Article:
Date: 9 September 2014
RUH on a mission to tackle sepsis
The Royal United Hospital has identified the early recognition and treatment of sepsis as one of its key areas of focus for improvement in 2014/15.
Each year, 37,000 people die from the condition in the UK – more deaths than from breast cancer, bowel cancer and heart attacks combined.
Sepsis occurs when the body's response to an infection damages its own tissues and organs. In severe cases, it can lead to shock, multiple organ failure and death – especially if it is not recognised early and treated promptly.
However, sepsis can be difficult to spot as the signs can be confused with symptoms of more common ailments such as the flu and often patients do not realise that they are unwell until the illness has progressed. Early identification and treatment of sepsis is vital in improving the outcome for patients who have developed the condition.
The RUH trained over 600 staff, in just 60 days as part of a Trust-wide campaign using the 'Sepsis Six' protocol to ensure prompt diagnosis and treatment of the condition.
Dr Lesley Jordan, Lead for Patient Safety at the RUH said: "The campaign was designed to raise awareness across the Trust and prompt all staff to have a high index of suspicion for sepsis and provide them with the necessary tools to implement the essential quick treatment measures.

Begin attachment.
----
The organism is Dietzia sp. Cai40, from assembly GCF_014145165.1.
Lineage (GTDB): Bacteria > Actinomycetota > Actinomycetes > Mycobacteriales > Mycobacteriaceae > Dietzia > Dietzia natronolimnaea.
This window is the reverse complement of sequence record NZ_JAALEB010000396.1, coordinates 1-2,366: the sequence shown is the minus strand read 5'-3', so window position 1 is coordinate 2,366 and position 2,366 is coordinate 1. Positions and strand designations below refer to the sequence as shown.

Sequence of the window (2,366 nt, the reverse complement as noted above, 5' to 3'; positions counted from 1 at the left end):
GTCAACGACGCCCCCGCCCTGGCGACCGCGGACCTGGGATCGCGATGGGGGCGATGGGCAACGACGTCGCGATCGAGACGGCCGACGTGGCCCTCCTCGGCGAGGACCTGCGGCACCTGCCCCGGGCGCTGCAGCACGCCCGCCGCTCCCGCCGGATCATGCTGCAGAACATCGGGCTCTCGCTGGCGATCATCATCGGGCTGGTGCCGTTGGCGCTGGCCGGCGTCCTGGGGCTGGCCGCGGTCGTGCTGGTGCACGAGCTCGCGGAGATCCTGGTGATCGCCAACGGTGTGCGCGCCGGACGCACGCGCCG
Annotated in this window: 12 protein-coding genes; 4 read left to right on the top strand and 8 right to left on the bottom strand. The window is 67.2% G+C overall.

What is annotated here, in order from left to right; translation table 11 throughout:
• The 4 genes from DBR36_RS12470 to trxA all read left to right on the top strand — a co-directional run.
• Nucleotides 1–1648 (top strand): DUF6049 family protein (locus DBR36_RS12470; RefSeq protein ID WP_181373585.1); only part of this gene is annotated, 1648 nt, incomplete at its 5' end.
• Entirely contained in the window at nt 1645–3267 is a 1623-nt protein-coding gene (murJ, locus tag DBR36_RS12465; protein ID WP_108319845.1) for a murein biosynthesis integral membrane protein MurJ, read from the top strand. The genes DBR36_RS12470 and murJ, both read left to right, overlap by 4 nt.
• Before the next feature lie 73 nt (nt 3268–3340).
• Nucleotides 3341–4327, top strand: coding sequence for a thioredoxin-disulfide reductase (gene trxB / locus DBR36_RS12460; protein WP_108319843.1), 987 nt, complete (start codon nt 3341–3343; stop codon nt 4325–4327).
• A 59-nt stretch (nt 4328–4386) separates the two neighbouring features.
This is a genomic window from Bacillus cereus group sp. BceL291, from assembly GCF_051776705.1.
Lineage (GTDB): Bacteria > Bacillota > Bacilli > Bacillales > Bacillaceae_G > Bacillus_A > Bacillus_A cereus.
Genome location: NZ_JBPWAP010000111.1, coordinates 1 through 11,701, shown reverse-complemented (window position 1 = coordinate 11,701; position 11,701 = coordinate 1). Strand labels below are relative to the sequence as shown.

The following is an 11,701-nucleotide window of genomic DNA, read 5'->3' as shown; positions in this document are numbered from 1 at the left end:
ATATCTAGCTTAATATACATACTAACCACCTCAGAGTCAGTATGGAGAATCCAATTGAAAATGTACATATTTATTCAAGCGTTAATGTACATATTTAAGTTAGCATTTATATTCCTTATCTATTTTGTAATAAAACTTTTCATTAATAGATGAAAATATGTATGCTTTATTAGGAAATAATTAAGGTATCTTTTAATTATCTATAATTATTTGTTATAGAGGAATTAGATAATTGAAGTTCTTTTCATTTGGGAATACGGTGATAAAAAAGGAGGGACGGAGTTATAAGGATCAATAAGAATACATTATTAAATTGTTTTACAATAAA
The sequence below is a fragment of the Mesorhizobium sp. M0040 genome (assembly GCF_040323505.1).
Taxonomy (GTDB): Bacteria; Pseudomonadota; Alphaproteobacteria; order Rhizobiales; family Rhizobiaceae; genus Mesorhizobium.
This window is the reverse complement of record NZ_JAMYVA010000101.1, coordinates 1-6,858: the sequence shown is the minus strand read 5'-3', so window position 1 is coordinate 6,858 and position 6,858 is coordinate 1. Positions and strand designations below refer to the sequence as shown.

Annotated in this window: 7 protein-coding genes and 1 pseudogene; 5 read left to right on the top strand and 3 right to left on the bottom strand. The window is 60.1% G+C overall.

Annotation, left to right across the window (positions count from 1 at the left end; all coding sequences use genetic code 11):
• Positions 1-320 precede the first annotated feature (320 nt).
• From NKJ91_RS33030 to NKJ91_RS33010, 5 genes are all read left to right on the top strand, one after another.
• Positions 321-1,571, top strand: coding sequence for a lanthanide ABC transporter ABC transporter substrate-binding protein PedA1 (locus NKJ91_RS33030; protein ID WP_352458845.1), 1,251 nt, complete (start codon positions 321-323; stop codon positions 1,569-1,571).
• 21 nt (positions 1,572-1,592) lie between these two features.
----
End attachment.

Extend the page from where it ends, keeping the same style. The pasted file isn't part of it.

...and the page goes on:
"We have already seen a large improvement in recognition and early instigation of treatment as a result of the campaign. In addition to the training drive, we have also appointed two dedicated sepsis nurses, who are available across the hospital to help identify the condition and get treatment started as soon as possible. As early diagnosis is so important in successfully treating sepsis, raising public awareness of the condition is of paramount importance. Over the coming year we plan to reach out to our local community to provide them with the knowledge they need to spot this serious illness."
On Friday 12 September the RUH will be celebrating World Sepsis Day, with displays across the hospital site providing information about this potential killer. In addition to this, the RUH will be tweeting (from @RUHBath) the symptoms people need to look out for.
Notes to the Editor:
The UK Sepsis Trust website is a great source of information of the signs and symptoms of sepsis: www.sepsistrust.org
Many people can have 'mild' sepsis which can make them feel ill but doesn't require treatment in hospital. Mild sepsis can result from chest infections, urine infections and other minor illnesses. However, other patients develop severe sepsis, which means they become seriously ill and need hospital treatment straight away. Early signs of a flu-like illness, chest infection, diarrhoea and vomiting or inability to eat and drink, together with one of the symptoms of sepsis should be taken seriously. The six symptoms the UK Sepsis Trust urge people to look out for are:
Slurred Speech, Extreme shivering or muscle pain, Passing no urine in a day, Severe breathlessness, "I feel like I might die", Skin mottled or discoloured